Jurisdictions may also need to identify metrics specific to their own localized epidemic within their local planning. For example, if the county is experiencing a significant number of new infections resulting from injection drug use, they could implement a specific metric to capture those new infections and other related infectious diseases that can be transmitted through injection drug use and needle sharing.
In terms of maintaining a connection between the opioid epidemic, HIV, and Hepatitis C, without additional harm reduction resources, we can expect to see more cases of HIV and Hepatitis C associated with injection drug use. Historically, the decline in HIV infections associated with injection drug use has been a major success in the fight against HIV in the U.S. From 1990 to 2015, we saw HIV infections attributed to injection drug use fall from 40 percent to 6 percent. While that is a significant success story, the current opioid epidemic does threaten to undermine or reverse some of this progress.
KFF has noted that of the 220 counties identified by the Centers for Disease Control and Prevention (CDC) as vulnerable to an HIV or Hepatitis C outbreak, just 24 have syringe service programs (SSPs). What does that mean for these vulnerable populations and public health advocates?
These 24 SSPs are the only ones that have been reported to the North American Syringe Exchange Network (NASEN); it is possible that there are other programs, but it’s meaningful that just 11 percent of these counties have easily identifiable programs. That raises public health and public policy concerns and underscores communities’ vulnerability –there is less access to a very important tool in the prevention toolbox.
Notably, CDC recently released its HIV Prevention Progress Report for 2019 and found no progress on its non-sterile injections target, which is to reduce the percentage of HIV-negative persons who inject drugs using non-sterile injection equipment by at least 25 percent. In fact, from 2012 to 2015, this percentage remained stable at 61 percent. That we do not see a reversal in this trend is especially stark against the backdrop of the opioid epidemic. It’s important to remember that in many cases SSPs are not just a place to exchange syringes but are more comprehensive programs. They provide drug-using communities access to testing, care, support, and if desired, linkage to addiction treatment.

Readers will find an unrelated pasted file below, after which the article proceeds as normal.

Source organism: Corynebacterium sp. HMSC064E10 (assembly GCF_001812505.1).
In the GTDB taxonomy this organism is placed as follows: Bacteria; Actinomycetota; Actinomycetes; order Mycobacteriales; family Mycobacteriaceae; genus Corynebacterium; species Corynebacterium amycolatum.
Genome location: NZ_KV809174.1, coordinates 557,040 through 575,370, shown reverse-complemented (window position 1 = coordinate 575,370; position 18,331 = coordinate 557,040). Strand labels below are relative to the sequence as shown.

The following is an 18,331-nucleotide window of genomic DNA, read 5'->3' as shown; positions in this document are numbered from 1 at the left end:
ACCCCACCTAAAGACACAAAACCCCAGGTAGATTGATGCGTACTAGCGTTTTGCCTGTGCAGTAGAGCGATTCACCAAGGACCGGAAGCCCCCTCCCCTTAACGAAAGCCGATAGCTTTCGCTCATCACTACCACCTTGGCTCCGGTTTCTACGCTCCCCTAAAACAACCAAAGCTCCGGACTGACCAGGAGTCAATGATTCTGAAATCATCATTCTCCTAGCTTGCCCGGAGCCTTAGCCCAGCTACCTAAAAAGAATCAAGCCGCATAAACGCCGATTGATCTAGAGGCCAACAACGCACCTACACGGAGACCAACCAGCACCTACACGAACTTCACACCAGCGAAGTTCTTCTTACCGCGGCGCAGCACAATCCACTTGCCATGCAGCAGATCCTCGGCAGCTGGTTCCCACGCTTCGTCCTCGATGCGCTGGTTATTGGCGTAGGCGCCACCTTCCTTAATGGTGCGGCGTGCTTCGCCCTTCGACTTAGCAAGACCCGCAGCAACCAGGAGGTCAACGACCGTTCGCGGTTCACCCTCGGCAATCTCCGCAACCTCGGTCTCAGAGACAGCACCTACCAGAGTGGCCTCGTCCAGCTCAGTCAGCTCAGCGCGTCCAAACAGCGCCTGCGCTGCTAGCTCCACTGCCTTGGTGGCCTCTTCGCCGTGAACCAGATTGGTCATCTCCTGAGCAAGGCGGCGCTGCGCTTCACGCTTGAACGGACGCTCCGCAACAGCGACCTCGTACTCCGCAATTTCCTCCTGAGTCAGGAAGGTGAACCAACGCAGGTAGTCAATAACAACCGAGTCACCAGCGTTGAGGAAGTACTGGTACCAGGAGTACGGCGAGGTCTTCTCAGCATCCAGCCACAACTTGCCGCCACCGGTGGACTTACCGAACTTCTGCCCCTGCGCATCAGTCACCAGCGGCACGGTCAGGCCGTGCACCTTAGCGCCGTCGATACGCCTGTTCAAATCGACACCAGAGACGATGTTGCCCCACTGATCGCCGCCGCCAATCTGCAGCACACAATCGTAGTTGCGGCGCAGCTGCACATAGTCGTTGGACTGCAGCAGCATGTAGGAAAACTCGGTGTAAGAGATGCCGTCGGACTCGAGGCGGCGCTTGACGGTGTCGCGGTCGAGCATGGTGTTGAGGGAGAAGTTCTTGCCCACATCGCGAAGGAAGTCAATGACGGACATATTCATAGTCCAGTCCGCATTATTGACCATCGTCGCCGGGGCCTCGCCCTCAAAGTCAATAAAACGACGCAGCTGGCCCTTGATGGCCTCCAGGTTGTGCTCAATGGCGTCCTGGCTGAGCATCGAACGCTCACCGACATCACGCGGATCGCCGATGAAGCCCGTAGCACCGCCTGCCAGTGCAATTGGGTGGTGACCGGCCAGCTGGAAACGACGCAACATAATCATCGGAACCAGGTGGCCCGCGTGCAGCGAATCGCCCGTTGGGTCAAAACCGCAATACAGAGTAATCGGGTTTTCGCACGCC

For public health advocates and officials, this all means that there is significant work to be done to reverse the trends. This could mean addressing vulnerabilities through local policy change, an environmental change, having new conversations to change local perspectives, or ramping up investment. In some cases, a formal policy change at the state level might be required. For instance, sixteen states would require legislative action to implement an SSP. Beyond SSPs, there are other approaches to address this policy challenge on the table. For instance, jurisdictions could explore whether naloxone is provided to first responders and others in drug-using communities. Another consideration is access to medication-assisted treatment (MAT). KFF colleagues on the Medicaid team assessed the role that health centers play in overdose prevention, and, among the health centers sampled, 48 percent provide Medicaid-assisted treatment, and roughly 40 percent supply naloxone. As such, health centers’ roles could be further examined in light of the Ending the Epidemic initiative.
HepVu recently added three opioid indicator maps to the site. How does visualizing data help us better understand and respond to the syndemic of opioid use, Hepatitis C, and HIV?
Broadly speaking, AIDSVu and HepVu have made complex data visual and digestible. There are tables rich with epidemiological and statistical data that are great for researchers, but they are challenging to glance at to obtain a nationwide “snapshot” or understanding of a particular issue or indicator. AIDSVu and HepVu bridge this gap in data presentation.
One aspect of the HepVu and AIDSVu that is particularly helpful is the ability to compare indicators across HIV, viral hepatitis, and the opioid epidemic, along with other social determinants of health indicators. Data visualization helps us to better convey policy problems and improve our storytelling, whether for researchers, policymakers, or media.